One of the most surprising findings centered on the definition of integrated communications itself. And this raises a question: is something as ill-defined as integrated communications preferable or even valuable for companies? Is there a benefit to bringing together communications functions of two distinct practices (marketing and PR) that can barely agree on each other's applicability or raison d'être?
The answer is a resounding YES, and for two main reasons;
1) Despite the disconnect between marketing and PR professionals regarding the philosophy and aim of communications, these are viewed and consumed by outside entities (consumers, in the case of B2C companies, businesses for B2B) in the same way. That is to say, various communications are inherently linked, and so they must be developed and disseminated in an integrated way.
2) Integrated communications leverages the power of both PR and marketing to achieve unified aims. Rather than a mash-up of at-odds tactics and strategies (as does exist with separate PR and marketing entities), the sum of techniques used in a robust and integrated communications program becomes so much greater than its individual parts.
We All Own It
While the Vocus survey stops short of making a pronouncement on the value of integrated communications, integrating our efforts (yes, I'm talking to you, Marketing Department) is the only way to effectively engage and manage the diverse communications channels available today. Just as the survey finds that both PR ad marketing practitioners perceive social media outreach as being part of their scope (43% of PR professionals feel they should "own" social media, while 34% of marketers make the same claim), an integrated approach is really the only way to maximize the benefits of this still-growing medium. It's impossible to be effective in a vacuum.
Talking of Social Media
Social media is a great example to support the above statements - that both the PR and marketing aspects of corporate communications are linked. Facebook pages or Twitter feeds function equally as awareness drivers and marketing vehicles. The commonality here is brand engagement, and that is neither a strictly marketing nor a strictly PR function. It is a function of integrated communications, period.
That said, social media demonstrates that it's often necessary to use different tactics to achieve different results. Even as social media resists easy tagging as a 'PR' or 'marketing' medium, it produces different end results if traditionally marketing-related or traditionally PR-related techniques are used to activate it. And users of social media can usually tell the difference between sales and outreach efforts, and each may be relevant under different circumstances. But to make this resolve, and to reap the most rewards from communication in this channel, everyone has to be on the same page.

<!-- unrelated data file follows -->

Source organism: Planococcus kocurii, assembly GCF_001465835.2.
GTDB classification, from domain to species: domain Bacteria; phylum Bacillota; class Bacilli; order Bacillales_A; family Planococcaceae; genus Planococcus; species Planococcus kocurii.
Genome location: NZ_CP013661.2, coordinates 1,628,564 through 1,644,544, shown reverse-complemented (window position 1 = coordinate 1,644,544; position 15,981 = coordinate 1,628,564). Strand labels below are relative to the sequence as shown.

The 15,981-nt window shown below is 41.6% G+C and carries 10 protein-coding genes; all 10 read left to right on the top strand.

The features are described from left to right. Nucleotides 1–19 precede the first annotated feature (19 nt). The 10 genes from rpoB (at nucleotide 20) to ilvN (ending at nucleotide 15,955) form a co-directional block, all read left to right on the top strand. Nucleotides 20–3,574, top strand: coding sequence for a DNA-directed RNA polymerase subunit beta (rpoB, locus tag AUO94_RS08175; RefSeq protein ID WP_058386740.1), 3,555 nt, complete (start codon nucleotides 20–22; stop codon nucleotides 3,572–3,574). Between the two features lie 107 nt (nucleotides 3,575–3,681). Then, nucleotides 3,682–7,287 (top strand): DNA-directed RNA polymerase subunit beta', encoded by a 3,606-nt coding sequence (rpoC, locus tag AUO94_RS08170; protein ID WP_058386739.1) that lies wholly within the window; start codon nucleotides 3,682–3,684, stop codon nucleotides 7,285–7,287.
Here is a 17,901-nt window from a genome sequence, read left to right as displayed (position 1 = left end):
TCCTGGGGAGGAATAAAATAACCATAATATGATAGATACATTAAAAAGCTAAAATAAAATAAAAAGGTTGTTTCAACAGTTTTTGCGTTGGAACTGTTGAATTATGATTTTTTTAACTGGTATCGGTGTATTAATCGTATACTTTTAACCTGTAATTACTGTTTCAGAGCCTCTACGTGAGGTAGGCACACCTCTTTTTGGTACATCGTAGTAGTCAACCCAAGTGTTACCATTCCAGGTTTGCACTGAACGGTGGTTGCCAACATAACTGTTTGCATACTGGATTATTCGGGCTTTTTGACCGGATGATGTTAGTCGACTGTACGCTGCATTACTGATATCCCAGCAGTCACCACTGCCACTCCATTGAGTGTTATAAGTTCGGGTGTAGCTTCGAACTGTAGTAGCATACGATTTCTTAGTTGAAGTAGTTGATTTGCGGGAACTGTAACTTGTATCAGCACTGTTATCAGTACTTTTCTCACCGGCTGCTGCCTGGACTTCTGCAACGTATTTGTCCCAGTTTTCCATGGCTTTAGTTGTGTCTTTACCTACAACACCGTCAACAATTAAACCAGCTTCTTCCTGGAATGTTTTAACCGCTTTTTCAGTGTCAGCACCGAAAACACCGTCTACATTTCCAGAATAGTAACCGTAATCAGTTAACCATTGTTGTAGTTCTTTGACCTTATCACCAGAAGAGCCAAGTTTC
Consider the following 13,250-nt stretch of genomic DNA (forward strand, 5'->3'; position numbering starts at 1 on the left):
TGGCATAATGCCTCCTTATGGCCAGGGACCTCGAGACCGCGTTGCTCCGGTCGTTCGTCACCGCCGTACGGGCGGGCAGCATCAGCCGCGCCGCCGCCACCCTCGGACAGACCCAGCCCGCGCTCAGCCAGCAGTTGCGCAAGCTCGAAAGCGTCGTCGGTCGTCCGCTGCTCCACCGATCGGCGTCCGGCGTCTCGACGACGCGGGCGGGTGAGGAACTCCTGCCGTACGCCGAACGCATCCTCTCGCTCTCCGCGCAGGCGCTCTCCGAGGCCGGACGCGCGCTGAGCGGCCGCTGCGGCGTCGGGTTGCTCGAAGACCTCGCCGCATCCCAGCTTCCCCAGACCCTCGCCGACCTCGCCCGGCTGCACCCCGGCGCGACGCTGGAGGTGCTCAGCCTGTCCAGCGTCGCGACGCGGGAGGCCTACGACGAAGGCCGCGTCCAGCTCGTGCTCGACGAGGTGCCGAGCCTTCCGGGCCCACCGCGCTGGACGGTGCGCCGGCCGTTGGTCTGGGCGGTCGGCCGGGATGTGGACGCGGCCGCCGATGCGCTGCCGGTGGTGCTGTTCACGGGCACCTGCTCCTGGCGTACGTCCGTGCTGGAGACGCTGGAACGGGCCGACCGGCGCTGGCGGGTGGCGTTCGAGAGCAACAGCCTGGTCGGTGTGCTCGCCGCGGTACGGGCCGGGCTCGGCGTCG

Integrate Baby, Integrate
One aspect not covered by the Vocus survey is the benefit integrated communications delivers to outside marketing and PR firms (it focused on only PR and marketing departments within companies, and assumes that respondents' businesses have both PR and marketing capabilities). But for companies providing these service to other companies on a contractual or outsourced basis, the value of integrated communications increases exponentially. The value of a one-stop-shop has long been recognized by some agencies and firms, and those PR or marketing shops that put an emphasis on integrated communications put themselves in a stronger position to capture more business from their clients than those that specialize too narrowly.
Common communications strategies are the new reality for businesses and brands and this trend will continue as they discover that integrated communications are the best avenue toward achieving specific business goals, and as standalone marketing and PR companies realize that integrated communications are the key to developing deeper, longer relationships with clients.
Simply, the value of a unified, undisrupted message is invading the prevailing wisdom of businesses everywhere.
And because the Vocus survey didn't say it, I will: That's a great thing.